With the many graduations that are available for plaster mortars, there is often a jolt of confusion. To provide a little clarity, you will find in the following article the "official" plaster groups, as the DIN describes them. Read on here.
plaster groups according to DIN
First of all - for masonry, and all the mortars that are used there, the DIN 1053 applies, for all mineral plasters but the DIN V 18550. The resin plasters are then regulated separately in DIN 18558.
- Group PI includes all lime plasters, air-lime plaster, water-based plaster or plasters with hydraulic lime
- Group P II are all lime-cement plasters
- Group P III are all cement plasters Gruppen Groups IV and V are all gypsum plasters, gypsum sand plaster and plaster lime plasters, in Group V with a higher percentage of gypsum.
This actually clear classification is unfortunately made more difficult by the fact that there is parallel to the DIN EN 13279, which makes a separate - and quite complicated - division into groups from B1 to B7.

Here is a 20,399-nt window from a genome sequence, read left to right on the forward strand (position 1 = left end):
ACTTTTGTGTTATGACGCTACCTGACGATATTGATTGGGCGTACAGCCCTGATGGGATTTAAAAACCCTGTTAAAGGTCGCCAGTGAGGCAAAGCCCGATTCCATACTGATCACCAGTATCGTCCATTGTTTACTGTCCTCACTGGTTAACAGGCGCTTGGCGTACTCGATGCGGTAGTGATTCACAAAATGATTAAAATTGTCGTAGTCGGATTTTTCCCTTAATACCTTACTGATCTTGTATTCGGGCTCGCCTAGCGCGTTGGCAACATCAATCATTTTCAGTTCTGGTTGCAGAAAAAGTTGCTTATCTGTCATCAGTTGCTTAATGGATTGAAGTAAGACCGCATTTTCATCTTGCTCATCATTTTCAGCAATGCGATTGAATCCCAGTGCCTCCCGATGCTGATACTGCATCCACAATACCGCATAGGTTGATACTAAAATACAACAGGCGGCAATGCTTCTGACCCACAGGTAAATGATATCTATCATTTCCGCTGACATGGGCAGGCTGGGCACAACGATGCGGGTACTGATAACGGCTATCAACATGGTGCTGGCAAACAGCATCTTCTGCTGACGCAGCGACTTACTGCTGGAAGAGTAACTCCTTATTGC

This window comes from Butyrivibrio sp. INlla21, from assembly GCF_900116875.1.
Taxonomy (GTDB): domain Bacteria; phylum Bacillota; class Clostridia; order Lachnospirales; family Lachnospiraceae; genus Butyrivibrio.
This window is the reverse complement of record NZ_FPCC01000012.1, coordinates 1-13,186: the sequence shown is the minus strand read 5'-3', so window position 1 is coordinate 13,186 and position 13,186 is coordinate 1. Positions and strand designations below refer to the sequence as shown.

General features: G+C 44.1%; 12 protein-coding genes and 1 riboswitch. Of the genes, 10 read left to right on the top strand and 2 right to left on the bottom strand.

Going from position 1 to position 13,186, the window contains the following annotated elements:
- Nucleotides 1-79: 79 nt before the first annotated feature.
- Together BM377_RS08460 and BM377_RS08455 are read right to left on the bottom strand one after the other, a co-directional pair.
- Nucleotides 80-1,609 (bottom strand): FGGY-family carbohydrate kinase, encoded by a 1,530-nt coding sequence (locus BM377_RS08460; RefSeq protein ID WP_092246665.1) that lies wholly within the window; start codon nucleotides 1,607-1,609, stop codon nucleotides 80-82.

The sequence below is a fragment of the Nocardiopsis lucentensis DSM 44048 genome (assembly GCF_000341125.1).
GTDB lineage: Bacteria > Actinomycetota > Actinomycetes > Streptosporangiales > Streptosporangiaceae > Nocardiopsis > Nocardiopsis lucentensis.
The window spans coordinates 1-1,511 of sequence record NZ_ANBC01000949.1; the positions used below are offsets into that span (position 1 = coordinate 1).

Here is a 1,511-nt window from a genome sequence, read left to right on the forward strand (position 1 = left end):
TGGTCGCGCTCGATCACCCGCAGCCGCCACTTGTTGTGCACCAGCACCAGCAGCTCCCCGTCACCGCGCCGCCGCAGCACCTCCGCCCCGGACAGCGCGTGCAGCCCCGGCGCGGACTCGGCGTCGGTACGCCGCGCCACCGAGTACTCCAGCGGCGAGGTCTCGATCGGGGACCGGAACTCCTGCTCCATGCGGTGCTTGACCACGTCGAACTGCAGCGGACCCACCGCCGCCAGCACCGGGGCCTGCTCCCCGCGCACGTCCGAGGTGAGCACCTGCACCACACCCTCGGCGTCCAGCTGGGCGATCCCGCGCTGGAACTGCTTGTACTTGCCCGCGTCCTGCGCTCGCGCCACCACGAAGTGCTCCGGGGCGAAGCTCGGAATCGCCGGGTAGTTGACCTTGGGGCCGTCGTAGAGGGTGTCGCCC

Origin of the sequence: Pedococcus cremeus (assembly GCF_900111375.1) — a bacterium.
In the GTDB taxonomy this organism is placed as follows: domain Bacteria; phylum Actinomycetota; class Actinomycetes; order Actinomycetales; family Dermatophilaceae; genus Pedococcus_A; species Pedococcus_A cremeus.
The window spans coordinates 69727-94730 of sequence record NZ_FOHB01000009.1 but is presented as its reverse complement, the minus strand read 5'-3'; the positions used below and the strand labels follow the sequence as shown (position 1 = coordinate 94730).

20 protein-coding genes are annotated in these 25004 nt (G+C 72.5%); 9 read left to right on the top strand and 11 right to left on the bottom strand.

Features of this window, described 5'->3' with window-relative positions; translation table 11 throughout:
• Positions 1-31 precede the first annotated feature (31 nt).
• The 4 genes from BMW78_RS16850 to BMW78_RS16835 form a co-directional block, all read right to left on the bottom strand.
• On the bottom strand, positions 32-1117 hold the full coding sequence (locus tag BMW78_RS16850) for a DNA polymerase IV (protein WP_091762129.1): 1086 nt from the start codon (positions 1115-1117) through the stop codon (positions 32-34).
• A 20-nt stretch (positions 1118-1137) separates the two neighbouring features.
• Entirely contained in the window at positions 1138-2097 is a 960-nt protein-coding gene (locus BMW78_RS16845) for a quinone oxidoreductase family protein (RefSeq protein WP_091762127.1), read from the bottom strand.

As a rule, however, you are only confronted with it if you follow the manufacturer's instructions for the permissible plaster on a building material. As a rule, you can then ask the dealer again for safety's sake, so as not to use an unsuitable plaster, which does not last in the end.
Synthetic plasters are a separate group
The resin plasters belong, as already mentioned, in a separate standard group - unlike the mineral plasters they are also usually diffusion-tight, which is usually relatively unfavorable. Nevertheless, in practice they are one of the most common types of plaster.
The mineral plasters are often only used as concealed plaster and today are applied by machine in most cases. Even lime plasters, which have hardly been used for a few years, have been in great demand again since they were machine-finished and single-layered.
In addition, there are corresponding processing and usage instructions for every plaster in DIN.
Tips & TricksPutz should always be used as ready-made plaster - mixing by prescription is a science in itself and requires a lot of experience. In addition, good timing is necessary.